My mum and sister are the best cooks in the world, and many people who have come for dinner agree. My mum is an artist. She takes forever to cook a meal, but it's worth the wait. Two years ago we were at Neneh's house in Spain for Christmas, and spent a week just cooking and eating. At one point there was a power-cut, and Neneh improvised and cooked a chicken on an open olive-wood fire, and everyone agreed that the wood really did something to the flavour of the meat. It was eaten in great spirit, which made for a special experience.
Eating out can also be memorable, but in a different way. New York is my city, and there are so many great dishes to be found there; from beef patties in Atlantic Avenue to Vietnamese in Baxter Street. For next to nothing you can always find the best of whatever you want. I like a bit of personal involvement when I'm dining out and I like to customise things on the menu, a flexibility you tend to get at the better restaurants. I've had some good meals in London, in particular at Nobu (19 Old Park Lane, W1, 0171 447 4747) which does a fantastic appetiser; caviare on a fishy mousse. I love sushi, but my current home city, Stockholm, isn't great for it. They just don't have the variety of fish. So a Japanese restaurant is always a good find.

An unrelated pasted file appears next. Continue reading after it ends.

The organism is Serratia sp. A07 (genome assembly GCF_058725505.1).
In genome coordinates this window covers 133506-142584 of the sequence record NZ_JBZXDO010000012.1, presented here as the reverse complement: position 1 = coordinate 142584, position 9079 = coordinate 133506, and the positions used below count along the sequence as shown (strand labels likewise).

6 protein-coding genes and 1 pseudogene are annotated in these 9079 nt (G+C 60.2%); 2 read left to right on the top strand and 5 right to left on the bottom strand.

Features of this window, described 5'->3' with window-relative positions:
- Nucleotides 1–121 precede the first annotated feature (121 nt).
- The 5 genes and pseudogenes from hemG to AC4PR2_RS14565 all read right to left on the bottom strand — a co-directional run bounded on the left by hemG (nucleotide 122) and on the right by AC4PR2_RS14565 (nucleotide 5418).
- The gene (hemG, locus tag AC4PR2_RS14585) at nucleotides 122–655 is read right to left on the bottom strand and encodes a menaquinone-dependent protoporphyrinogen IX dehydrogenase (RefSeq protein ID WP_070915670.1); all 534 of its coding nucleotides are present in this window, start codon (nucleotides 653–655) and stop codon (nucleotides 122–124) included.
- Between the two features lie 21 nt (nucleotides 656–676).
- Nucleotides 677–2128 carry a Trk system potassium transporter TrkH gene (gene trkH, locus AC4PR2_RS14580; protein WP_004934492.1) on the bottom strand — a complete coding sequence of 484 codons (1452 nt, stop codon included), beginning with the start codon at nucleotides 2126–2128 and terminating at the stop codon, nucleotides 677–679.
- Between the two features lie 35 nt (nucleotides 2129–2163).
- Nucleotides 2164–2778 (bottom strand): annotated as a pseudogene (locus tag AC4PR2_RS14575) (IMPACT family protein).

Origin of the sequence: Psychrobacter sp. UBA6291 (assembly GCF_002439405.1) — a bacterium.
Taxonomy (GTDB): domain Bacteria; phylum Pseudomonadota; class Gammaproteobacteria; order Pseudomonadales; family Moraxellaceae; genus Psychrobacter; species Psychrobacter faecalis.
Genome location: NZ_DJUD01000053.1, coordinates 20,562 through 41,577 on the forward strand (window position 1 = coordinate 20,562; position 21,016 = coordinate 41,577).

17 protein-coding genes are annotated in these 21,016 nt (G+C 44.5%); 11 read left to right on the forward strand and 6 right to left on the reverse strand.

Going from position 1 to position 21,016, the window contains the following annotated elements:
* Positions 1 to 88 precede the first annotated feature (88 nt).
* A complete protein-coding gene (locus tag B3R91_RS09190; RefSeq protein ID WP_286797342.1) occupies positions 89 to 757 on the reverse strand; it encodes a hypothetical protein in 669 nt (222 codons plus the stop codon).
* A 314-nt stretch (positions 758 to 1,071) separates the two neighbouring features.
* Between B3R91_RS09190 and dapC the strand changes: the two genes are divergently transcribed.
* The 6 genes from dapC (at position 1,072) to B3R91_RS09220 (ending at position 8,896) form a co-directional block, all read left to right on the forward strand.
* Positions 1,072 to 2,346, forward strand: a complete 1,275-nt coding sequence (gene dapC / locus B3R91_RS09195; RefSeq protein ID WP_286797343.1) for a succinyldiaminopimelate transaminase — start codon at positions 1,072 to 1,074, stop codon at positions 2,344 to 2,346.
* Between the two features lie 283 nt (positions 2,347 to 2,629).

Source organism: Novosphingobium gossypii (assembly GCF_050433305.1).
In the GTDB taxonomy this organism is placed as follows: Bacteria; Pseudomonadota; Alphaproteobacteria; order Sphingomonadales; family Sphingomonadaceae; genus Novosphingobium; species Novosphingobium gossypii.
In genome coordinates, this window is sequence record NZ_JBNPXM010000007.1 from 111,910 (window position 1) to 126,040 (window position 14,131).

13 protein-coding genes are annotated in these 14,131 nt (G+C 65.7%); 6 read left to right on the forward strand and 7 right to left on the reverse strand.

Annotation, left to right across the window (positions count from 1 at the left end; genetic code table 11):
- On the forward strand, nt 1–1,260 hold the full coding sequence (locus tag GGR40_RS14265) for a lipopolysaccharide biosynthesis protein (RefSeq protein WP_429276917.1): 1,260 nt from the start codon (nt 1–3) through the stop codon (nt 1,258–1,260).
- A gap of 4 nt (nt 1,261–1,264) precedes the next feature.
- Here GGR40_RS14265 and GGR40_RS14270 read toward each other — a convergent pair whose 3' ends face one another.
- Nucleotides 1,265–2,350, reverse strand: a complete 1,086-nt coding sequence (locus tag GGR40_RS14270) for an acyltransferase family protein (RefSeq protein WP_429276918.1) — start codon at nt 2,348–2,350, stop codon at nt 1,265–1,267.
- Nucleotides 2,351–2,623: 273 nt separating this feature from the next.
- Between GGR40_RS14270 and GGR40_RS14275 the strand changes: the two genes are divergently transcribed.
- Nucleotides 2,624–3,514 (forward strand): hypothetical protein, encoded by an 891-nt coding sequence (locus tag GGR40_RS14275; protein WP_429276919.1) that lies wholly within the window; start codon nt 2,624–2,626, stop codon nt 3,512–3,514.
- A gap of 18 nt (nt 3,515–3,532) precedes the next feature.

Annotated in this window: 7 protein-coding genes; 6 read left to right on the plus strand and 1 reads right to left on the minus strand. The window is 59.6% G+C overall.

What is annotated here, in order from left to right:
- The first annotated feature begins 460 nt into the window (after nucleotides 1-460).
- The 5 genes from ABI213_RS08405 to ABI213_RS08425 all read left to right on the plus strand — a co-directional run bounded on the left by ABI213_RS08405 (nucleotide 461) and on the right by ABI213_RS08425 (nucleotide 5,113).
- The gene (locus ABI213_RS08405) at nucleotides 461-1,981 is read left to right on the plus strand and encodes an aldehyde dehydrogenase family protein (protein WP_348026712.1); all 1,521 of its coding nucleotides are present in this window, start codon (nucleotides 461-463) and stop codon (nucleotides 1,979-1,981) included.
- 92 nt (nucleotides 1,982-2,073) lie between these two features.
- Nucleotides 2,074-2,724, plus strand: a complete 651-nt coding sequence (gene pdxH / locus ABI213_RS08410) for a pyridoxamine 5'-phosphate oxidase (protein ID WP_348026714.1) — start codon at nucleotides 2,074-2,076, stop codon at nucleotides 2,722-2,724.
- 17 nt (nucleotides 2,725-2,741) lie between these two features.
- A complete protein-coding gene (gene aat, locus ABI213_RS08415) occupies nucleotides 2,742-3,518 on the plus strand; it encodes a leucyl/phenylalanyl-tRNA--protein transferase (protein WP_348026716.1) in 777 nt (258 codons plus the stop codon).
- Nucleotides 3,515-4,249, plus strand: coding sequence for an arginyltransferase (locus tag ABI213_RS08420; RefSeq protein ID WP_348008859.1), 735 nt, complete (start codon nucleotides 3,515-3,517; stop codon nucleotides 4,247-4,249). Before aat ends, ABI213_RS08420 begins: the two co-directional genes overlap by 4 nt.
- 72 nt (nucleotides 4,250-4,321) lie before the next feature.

Bad service with a bad attitude spoils any meal for me. Also, there has to be a certain timing in place, a natural lapse between courses. A good restaurant knows this and has its own rhythm. But home-cooked food is still always better than even the best restaurant food. It's homecooked food that you long for when you're on the road touring.Reuse content